And that’s where I worked, North Kensington Library, built in the 1890s as part of the free library movement. What was it about that building, or that area which kept me in the library business for so long? I think it may have been something about the run down but lively atmosphere of North Kensington and its people, which grounded me in this particular London borough and made me feel at home here.
On the opposite corner of Ladbroke Grove and Lancaster Road is the Kensington Park Hotel, an establishment I have never entered. In those days it had a bit of a reputation. (And is said to have been John Reginald Christie’s local). I was standing outside it one Saturday afternoon in 1980 around 5pm waiting for the Library to close and was stopped by a pair of friendly policeman for the suspicious behaviour of wearing a leather jacket and mirror shades. What was I thinking?
My colleagues and I always went to the Elgin, a few doors down from the Library where we felt more comfortable. The Elgin is now a pleasant gastro-pub and the KPH is undergoing changes.
There has always been a parade of shops between Lancaster Road and the station.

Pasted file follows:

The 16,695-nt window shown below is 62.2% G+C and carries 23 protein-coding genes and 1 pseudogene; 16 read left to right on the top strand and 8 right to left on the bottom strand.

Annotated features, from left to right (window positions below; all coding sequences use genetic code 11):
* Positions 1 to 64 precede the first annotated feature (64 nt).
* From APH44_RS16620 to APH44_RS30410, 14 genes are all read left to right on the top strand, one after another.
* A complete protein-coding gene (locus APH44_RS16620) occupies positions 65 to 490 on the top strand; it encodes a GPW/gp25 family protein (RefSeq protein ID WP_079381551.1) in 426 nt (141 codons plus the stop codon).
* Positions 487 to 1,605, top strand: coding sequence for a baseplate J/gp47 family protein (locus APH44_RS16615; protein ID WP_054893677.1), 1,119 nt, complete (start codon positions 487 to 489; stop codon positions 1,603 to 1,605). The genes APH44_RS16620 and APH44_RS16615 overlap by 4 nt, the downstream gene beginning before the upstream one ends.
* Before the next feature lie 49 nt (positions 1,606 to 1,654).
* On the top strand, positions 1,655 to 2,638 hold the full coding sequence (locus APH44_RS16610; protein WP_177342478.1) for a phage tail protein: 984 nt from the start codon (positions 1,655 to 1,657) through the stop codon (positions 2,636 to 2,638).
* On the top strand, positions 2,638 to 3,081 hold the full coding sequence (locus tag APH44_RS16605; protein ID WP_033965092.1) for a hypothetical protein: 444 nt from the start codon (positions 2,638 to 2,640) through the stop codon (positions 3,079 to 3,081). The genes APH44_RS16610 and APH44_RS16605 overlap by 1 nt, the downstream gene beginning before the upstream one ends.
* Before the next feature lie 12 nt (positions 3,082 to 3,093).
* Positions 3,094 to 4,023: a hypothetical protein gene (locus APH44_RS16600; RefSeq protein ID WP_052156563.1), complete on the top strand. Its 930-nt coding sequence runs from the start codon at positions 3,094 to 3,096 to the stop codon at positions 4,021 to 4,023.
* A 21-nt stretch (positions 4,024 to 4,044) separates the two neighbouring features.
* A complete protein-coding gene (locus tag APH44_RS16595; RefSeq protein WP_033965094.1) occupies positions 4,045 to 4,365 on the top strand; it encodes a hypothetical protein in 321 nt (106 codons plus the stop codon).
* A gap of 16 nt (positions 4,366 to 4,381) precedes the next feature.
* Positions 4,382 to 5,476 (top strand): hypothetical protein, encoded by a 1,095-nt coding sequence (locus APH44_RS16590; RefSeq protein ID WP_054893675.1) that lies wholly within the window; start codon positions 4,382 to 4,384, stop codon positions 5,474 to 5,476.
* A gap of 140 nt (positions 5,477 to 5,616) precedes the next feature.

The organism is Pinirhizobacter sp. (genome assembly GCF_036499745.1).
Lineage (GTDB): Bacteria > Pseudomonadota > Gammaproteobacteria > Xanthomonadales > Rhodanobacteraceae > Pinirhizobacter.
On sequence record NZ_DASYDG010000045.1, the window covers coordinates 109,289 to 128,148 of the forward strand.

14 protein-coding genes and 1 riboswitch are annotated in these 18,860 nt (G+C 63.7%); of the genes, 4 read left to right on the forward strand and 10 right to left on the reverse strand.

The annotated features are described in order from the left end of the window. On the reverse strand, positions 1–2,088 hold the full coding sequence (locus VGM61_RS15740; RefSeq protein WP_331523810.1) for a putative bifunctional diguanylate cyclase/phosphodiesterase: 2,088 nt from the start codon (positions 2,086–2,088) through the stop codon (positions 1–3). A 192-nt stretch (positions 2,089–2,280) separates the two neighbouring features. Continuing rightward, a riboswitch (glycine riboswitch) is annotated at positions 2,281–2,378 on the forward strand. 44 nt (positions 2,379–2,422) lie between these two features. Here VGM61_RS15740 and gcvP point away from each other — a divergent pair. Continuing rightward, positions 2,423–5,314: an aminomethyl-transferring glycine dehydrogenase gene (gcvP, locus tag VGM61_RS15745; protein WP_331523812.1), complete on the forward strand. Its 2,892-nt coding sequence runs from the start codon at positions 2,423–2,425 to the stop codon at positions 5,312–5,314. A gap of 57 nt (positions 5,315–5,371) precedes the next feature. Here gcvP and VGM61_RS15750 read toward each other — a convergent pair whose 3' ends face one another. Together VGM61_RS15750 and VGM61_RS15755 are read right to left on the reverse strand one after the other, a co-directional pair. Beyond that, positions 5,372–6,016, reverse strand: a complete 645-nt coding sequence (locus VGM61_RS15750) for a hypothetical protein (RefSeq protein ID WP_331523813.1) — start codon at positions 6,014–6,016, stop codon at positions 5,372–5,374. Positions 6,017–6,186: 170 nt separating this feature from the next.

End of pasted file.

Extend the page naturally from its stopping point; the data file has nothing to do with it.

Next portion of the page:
On both sides of the street.
Paul Tregeser there, the “Hot Bread Shop”.
The underground station marks the boundary between W11 and W10 so it’s the place where we pause.
It was originally called Notting Hill Station.
This is quite an early image. The blank space behind the railway bridge may be due to the quality of the print but it is true that there wasn’t much housing development up there until the railway came to the area and turned it into a London suburb.
In 1980, when I was nearby, the station was waiting for further development.
We’ll start Part 2 on the other side of the bridge.
There was quite a lot about me this week. There’s a reason for that. These photo survey posts about particular streets often attract comments from people who lived in those streets who obviously know much more about them than I do and have many welcome reminiscences to add to the images. But Ladbroke Grove is a street full of memories for me so I thought that was a good place to start. This is my Ladbroke Grove, a few years at the start of my career when I lived and worked in west London. I met my wife here.
What about your stories?
Oh, and sorry. A little late posting this week. I had to check something first.